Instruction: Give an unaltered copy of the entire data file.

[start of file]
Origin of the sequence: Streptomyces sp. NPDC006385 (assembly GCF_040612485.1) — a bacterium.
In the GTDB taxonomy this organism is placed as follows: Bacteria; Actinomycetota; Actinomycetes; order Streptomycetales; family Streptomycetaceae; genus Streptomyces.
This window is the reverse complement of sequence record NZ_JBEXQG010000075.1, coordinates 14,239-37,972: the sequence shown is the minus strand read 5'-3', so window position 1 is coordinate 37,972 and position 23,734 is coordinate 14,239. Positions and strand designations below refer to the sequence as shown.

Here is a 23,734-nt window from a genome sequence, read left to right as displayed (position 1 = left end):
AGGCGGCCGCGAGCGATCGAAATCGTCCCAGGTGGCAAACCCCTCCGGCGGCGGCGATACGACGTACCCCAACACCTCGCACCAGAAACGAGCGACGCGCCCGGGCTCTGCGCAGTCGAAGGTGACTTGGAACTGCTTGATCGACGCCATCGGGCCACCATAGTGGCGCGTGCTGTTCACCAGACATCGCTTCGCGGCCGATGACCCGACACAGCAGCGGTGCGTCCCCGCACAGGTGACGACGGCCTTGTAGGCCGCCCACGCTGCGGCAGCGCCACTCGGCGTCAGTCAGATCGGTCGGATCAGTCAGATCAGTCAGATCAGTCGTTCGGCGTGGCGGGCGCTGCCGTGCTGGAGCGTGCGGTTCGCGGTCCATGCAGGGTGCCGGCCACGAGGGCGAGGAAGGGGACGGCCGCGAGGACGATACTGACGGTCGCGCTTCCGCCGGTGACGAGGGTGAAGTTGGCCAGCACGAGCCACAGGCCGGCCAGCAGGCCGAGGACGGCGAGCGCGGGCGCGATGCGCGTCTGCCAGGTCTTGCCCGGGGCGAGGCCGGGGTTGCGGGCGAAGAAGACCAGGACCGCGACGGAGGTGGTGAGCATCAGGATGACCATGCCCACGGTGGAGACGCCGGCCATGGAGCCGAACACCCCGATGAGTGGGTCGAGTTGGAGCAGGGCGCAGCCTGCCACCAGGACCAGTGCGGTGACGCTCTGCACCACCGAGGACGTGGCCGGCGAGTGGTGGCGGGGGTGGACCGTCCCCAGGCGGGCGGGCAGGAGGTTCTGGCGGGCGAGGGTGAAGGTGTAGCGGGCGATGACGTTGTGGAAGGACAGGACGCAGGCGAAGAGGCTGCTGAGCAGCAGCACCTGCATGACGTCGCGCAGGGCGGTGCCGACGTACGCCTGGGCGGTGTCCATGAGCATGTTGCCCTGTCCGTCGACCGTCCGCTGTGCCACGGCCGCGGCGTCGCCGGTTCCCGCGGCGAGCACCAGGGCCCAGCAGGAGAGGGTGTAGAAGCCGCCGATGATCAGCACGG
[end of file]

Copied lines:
Origin of the sequence: Streptomyces sp. NPDC006385 (assembly GCF_040612485.1) — a bacterium.
In the GTDB taxonomy this organism is placed as follows: Bacteria; Actinomycetota; Actinomycetes; order Streptomycetales; family Streptomycetaceae; genus Streptomyces.
This window is the reverse complement of sequence record NZ_JBEXQG010000075.1, coordinates 14,239-37,972: the sequence shown is the minus strand read 5'-3', so window position 1 is coordinate 37,972 and position 23,734 is coordinate 14,239. Positions and strand designations below refer to the sequence as shown.

Here is a 23,734-nt window from a genome sequence, read left to right as displayed (position 1 = left end):
AGGCGGCCGCGAGCGATCGAAATCGTCCCAGGTGGCAAACCCCTCCGGCGGCGGCGATACGACGTACCCCAACACCTCGCACCAGAAACGAGCGACGCGCCCGGGCTCTGCGCAGTCGAAGGTGACTTGGAACTGCTTGATCGACGCCATCGGGCCACCATAGTGGCGCGTGCTGTTCACCAGACATCGCTTCGCGGCCGATGACCCGACACAGCAGCGGTGCGTCCCCGCACAGGTGACGACGGCCTTGTAGGCCGCCCACGCTGCGGCAGCGCCACTCGGCGTCAGTCAGATCGGTCGGATCAGTCAGATCAGTCAGATCAGTCGTTCGGCGTGGCGGGCGCTGCCGTGCTGGAGCGTGCGGTTCGCGGTCCATGCAGGGTGCCGGCCACGAGGGCGAGGAAGGGGACGGCCGCGAGGACGATACTGACGGTCGCGCTTCCGCCGGTGACGAGGGTGAAGTTGGCCAGCACGAGCCACAGGCCGGCCAGCAGGCCGAGGACGGCGAGCGCGGGCGCGATGCGCGTCTGCCAGGTCTTGCCCGGGGCGAGGCCGGGGTTGCGGGCGAAGAAGACCAGGACCGCGACGGAGGTGGTGAGCATCAGGATGACCATGCCCACGGTGGAGACGCCGGCCATGGAGCCGAACACCCCGATGAGTGGGTCGAGTTGGAGCAGGGCGCAGCCTGCCACCAGGACCAGTGCGGTGACGCTCTGCACCACCGAGGACGTGGCCGGCGAGTGGTGGCGGGGGTGGACCGTCCCCAGGCGGGCGGGCAGGAGGTTCTGGCGGGCGAGGGTGAAGGTGTAGCGGGCGATGACGTTGTGGAAGGACAGGACGCAGGCGAAGAGGCTGCTGAGCAGCAGCACCTGCATGACGTCGCGCAGGGCGGTGCCGACGTACGCCTGGGCGGTGTCCATGAGCATGTTGCCCTGTCCGTCGACCGTCCGCTGTGCCACGGCCGCGGCGTCGCCGGTTCCCGCGGCGAGCACCAGGGCCCAGCAGGAGAGGGTGTAGAAGCCGCCGATGATCAGCACGG